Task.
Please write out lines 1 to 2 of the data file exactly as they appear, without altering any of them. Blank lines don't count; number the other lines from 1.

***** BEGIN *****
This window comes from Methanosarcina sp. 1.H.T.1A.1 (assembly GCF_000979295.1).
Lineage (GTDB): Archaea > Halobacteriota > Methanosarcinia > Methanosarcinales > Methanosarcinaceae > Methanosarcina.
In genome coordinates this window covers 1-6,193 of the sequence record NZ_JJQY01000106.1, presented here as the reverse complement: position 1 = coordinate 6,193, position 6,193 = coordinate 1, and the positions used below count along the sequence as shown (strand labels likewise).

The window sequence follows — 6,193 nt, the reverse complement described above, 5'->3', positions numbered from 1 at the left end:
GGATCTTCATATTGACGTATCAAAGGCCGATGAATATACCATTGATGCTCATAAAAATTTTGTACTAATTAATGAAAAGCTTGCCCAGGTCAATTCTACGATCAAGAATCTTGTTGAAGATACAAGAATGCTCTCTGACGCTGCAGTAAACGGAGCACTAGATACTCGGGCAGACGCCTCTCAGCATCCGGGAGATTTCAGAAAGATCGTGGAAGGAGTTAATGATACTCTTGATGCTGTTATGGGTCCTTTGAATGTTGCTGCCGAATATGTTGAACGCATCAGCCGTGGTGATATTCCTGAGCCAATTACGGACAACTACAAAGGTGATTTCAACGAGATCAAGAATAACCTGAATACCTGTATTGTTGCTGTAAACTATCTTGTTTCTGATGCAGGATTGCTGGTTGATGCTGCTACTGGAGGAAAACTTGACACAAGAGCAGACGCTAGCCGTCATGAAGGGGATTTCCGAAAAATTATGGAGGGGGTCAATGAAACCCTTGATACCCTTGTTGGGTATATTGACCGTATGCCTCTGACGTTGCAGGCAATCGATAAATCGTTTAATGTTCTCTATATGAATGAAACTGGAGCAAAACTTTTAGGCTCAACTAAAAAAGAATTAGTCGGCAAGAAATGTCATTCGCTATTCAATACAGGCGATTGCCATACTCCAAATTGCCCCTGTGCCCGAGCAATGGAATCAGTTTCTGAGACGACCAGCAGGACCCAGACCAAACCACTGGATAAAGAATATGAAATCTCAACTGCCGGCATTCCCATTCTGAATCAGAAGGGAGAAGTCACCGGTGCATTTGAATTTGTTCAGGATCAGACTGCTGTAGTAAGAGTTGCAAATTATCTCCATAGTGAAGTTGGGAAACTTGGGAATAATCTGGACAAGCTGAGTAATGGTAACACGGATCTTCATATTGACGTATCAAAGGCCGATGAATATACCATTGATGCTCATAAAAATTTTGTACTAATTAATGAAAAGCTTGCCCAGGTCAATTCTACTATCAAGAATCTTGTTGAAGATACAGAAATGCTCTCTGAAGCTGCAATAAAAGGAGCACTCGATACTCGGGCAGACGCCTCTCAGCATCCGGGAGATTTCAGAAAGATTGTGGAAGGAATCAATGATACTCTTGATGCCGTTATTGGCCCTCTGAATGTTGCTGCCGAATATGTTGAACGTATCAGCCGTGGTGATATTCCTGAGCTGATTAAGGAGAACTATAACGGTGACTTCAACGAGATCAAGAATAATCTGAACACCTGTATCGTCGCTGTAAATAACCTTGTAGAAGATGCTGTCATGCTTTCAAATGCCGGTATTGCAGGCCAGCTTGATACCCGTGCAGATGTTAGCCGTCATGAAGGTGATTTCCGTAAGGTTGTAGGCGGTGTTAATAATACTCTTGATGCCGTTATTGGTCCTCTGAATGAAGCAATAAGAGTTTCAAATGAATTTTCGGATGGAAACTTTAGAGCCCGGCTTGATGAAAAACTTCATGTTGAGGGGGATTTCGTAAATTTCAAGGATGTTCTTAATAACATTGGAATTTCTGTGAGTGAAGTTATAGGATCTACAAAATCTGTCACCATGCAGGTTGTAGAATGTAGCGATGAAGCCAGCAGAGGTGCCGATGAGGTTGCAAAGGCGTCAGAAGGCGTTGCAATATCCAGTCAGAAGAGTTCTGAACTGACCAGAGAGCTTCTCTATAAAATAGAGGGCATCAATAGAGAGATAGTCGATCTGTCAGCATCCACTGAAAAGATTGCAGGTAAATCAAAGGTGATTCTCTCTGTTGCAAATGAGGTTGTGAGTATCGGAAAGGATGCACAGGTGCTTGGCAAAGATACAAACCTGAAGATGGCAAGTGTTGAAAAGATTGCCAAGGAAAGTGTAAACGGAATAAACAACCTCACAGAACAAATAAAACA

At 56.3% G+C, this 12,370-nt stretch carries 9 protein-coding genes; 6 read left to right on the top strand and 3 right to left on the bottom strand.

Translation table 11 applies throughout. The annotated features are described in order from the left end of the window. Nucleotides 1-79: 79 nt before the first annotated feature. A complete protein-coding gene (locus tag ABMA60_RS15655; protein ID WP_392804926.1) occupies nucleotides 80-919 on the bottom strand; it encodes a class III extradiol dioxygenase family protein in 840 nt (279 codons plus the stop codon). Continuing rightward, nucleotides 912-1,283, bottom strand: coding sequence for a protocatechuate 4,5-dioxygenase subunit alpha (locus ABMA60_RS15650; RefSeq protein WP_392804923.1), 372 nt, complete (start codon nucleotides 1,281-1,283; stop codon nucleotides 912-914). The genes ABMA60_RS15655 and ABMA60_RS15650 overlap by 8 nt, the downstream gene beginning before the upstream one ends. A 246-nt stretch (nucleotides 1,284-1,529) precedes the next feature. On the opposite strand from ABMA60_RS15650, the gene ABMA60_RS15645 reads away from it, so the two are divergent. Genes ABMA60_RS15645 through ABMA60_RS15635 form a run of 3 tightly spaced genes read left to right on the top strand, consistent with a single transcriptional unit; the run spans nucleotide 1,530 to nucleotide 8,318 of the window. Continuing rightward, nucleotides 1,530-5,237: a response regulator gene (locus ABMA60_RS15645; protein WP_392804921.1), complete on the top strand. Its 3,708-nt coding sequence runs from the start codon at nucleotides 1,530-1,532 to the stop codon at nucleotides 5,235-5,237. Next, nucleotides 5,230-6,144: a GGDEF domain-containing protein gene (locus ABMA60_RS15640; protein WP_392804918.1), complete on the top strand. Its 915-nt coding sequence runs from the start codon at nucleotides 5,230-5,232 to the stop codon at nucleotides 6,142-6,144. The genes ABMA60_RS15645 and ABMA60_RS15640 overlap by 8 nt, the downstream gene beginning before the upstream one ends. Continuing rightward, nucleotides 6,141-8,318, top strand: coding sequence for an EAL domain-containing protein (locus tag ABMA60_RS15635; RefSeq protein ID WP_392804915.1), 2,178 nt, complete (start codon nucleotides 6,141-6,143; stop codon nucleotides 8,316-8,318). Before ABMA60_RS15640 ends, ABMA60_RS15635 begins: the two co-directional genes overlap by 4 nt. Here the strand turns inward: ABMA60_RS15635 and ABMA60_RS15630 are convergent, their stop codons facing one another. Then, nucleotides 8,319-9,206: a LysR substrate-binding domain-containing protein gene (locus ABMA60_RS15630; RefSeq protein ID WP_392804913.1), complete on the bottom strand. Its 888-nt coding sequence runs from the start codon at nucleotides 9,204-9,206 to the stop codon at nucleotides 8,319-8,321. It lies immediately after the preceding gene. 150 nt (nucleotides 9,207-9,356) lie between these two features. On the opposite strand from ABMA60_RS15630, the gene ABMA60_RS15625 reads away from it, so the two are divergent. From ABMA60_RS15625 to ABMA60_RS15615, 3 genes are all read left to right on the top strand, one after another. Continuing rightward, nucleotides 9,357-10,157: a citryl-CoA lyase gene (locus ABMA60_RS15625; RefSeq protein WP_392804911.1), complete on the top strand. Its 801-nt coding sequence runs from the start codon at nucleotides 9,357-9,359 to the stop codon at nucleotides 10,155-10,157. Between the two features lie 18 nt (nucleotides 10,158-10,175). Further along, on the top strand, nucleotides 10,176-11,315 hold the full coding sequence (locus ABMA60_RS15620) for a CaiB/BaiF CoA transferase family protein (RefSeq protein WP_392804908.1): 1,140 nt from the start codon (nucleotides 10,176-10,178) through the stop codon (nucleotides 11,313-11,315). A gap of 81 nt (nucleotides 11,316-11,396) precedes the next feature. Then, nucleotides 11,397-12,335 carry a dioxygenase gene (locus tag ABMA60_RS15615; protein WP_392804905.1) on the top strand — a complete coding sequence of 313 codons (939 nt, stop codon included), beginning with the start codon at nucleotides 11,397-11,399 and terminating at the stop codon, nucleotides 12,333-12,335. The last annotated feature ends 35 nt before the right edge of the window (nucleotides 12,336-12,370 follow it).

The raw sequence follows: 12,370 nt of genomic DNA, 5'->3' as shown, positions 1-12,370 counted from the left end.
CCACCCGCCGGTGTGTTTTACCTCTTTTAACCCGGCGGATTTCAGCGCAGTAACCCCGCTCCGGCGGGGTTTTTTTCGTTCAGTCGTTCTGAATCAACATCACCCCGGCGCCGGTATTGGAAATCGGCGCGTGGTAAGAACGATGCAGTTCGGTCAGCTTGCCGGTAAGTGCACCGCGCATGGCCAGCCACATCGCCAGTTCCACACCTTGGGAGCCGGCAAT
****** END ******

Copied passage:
This window comes from Methanosarcina sp. 1.H.T.1A.1 (assembly GCF_000979295.1).
Lineage (GTDB): Archaea > Halobacteriota > Methanosarcinia > Methanosarcinales > Methanosarcinaceae > Methanosarcina.